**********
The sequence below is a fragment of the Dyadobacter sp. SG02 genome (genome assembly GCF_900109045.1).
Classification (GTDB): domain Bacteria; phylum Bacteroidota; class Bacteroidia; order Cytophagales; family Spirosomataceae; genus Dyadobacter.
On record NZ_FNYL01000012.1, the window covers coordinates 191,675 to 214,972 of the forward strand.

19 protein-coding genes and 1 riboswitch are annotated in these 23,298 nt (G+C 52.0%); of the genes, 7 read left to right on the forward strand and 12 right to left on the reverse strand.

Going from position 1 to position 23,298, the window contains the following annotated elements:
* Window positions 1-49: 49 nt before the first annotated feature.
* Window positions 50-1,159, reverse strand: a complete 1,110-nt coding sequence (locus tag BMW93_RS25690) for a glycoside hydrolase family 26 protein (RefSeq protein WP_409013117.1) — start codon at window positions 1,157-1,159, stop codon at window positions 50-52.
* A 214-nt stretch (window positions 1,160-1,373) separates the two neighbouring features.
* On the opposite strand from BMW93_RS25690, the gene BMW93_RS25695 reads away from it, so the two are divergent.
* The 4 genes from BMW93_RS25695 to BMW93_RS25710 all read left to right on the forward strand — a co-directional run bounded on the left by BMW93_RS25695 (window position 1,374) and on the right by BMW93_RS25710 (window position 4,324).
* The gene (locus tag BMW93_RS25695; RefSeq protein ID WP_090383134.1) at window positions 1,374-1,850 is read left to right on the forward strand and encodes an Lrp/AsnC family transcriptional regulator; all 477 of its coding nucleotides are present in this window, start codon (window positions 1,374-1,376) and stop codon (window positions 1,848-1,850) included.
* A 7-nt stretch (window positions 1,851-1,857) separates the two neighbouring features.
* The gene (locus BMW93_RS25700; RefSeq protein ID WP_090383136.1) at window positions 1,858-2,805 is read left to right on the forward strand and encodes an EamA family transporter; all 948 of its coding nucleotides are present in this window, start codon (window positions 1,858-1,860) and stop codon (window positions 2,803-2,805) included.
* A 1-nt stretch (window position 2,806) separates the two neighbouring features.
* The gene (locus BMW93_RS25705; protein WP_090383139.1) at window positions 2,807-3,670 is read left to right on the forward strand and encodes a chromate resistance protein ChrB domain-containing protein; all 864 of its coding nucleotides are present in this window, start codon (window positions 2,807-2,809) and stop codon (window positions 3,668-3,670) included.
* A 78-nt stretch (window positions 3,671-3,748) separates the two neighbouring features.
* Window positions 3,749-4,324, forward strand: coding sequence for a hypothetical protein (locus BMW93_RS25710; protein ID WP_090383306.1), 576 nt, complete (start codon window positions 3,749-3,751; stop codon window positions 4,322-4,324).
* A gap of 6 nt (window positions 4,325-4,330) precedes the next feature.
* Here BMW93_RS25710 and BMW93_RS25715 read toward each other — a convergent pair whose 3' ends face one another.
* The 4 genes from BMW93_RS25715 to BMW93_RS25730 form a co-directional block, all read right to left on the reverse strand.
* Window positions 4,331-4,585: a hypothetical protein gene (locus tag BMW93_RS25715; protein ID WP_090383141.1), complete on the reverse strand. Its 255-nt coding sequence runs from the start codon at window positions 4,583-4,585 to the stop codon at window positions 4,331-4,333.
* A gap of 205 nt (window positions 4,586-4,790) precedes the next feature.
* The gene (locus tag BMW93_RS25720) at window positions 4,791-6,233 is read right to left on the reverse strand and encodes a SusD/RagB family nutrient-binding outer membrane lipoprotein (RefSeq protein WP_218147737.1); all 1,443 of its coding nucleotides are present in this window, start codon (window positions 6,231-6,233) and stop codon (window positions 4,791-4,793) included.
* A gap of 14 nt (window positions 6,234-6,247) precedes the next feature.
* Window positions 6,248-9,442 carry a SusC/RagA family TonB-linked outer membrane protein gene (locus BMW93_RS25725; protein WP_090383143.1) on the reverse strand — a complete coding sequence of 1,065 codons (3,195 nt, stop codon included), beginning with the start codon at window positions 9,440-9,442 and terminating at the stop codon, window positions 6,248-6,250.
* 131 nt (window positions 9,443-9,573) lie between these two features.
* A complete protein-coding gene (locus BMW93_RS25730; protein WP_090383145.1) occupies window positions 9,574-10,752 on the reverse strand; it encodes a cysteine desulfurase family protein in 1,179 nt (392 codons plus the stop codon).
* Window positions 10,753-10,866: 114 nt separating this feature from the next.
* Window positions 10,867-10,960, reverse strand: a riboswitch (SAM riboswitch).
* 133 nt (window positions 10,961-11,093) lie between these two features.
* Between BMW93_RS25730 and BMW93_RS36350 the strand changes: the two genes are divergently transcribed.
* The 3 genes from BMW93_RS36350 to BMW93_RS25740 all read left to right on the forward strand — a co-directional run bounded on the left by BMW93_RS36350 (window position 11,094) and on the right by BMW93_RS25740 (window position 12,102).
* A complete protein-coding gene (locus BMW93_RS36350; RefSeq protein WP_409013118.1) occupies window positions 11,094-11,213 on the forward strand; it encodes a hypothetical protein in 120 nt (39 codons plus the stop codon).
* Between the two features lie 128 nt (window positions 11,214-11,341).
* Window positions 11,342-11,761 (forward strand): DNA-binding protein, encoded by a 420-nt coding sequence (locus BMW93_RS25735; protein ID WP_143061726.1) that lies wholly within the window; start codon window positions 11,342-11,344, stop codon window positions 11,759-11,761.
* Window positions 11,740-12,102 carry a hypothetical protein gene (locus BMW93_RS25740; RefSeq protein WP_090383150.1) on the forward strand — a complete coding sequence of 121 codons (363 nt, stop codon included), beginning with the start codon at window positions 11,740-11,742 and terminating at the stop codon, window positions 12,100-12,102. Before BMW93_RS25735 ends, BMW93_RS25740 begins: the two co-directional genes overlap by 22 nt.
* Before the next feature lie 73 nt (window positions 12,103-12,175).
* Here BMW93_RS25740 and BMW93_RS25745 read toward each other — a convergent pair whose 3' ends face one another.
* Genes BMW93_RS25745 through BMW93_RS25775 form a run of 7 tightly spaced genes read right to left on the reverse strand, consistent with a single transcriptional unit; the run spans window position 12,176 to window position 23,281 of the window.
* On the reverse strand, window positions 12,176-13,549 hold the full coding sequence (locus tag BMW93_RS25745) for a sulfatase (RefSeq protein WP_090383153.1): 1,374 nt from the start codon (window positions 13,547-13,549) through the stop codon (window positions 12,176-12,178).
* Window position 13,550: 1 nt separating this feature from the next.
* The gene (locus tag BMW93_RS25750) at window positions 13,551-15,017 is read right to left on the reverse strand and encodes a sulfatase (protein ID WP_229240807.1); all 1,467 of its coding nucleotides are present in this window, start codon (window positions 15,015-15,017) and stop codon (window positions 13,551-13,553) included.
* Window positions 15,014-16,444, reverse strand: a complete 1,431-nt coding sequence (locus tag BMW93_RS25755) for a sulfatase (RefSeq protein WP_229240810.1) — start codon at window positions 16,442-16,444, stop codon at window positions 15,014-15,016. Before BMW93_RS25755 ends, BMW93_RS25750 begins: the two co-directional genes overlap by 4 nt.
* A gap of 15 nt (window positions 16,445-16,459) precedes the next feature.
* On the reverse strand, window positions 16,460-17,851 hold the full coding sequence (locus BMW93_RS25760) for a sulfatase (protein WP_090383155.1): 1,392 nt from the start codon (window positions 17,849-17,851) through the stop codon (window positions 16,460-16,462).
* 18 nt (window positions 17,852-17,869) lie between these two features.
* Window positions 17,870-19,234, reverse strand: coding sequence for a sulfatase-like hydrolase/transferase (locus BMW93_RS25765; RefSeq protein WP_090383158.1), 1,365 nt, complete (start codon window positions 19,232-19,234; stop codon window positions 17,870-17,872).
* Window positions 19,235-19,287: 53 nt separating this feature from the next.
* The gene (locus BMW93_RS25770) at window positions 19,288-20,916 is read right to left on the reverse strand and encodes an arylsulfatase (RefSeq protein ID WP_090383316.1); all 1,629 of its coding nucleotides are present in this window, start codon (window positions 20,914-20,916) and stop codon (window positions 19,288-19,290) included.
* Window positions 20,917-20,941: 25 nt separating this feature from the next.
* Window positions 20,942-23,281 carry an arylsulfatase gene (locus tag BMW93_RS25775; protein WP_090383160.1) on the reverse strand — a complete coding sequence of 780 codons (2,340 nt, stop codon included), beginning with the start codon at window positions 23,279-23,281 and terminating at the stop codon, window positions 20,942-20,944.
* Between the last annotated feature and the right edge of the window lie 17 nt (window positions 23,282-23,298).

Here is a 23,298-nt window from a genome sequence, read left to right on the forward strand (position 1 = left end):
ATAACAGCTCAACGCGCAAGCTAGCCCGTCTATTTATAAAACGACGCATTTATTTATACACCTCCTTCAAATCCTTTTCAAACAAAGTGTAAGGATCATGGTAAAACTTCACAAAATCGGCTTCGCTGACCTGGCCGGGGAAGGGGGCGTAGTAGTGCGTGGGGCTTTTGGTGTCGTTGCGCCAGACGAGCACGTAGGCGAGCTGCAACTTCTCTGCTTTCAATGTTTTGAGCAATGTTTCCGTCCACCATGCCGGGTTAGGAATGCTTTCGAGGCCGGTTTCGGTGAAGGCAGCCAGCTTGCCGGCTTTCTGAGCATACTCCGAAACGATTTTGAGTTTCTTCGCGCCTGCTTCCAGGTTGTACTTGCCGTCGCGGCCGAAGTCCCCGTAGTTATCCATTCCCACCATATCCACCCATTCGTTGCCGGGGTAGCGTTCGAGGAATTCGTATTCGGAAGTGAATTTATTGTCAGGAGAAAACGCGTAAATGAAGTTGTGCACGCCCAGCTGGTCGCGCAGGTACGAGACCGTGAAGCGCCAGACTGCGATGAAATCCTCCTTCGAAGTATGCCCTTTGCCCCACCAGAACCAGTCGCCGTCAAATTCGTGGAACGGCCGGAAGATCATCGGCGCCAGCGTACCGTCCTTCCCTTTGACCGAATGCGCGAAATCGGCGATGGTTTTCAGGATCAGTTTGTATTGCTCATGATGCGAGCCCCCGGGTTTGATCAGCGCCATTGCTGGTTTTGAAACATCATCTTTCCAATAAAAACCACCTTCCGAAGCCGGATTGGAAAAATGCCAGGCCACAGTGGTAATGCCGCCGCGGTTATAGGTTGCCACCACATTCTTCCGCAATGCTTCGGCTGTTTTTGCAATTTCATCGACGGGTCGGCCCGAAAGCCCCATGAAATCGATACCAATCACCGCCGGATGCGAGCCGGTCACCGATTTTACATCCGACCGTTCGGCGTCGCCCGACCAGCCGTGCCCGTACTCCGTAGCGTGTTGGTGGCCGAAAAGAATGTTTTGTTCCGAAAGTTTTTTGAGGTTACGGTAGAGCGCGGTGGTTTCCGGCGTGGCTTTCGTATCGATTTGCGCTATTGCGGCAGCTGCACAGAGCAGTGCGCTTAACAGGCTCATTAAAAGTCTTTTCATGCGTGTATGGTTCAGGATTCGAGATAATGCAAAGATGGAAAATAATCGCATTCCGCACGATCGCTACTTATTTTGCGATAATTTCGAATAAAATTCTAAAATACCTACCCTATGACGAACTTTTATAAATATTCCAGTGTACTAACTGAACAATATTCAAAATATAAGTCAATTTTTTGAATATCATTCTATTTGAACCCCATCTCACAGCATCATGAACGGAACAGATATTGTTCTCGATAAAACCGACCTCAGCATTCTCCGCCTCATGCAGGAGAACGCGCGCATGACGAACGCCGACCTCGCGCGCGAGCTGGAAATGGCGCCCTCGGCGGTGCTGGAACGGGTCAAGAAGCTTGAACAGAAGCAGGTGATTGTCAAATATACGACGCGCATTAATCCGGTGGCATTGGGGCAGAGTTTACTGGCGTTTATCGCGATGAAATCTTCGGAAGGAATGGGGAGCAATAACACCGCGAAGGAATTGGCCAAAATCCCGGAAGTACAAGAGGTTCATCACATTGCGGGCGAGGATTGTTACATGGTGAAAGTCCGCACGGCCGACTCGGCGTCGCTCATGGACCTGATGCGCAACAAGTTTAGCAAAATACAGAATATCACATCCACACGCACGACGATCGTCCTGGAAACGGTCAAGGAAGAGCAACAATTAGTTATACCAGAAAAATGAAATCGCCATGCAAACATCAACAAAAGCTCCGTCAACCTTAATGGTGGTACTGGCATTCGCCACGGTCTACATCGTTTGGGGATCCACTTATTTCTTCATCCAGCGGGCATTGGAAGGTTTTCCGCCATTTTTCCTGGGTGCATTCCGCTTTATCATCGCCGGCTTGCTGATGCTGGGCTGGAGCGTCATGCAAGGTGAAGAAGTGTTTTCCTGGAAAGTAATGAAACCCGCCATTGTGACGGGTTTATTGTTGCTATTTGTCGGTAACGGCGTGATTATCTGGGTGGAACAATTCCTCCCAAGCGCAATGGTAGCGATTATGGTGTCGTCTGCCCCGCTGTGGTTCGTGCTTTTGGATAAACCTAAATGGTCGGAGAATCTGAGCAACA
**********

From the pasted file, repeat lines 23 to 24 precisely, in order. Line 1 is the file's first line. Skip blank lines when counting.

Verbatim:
* The gene (locus tag BMW93_RS25720) at window positions 4,791-6,233 is read right to left on the reverse strand and encodes a SusD/RagB family nutrient-binding outer membrane lipoprotein (RefSeq protein WP_218147737.1); all 1,443 of its coding nucleotides are present in this window, start codon (window positions 6,231-6,233) and stop codon (window positions 4,791-4,793) included.
* A gap of 14 nt (window positions 6,234-6,247) precedes the next feature.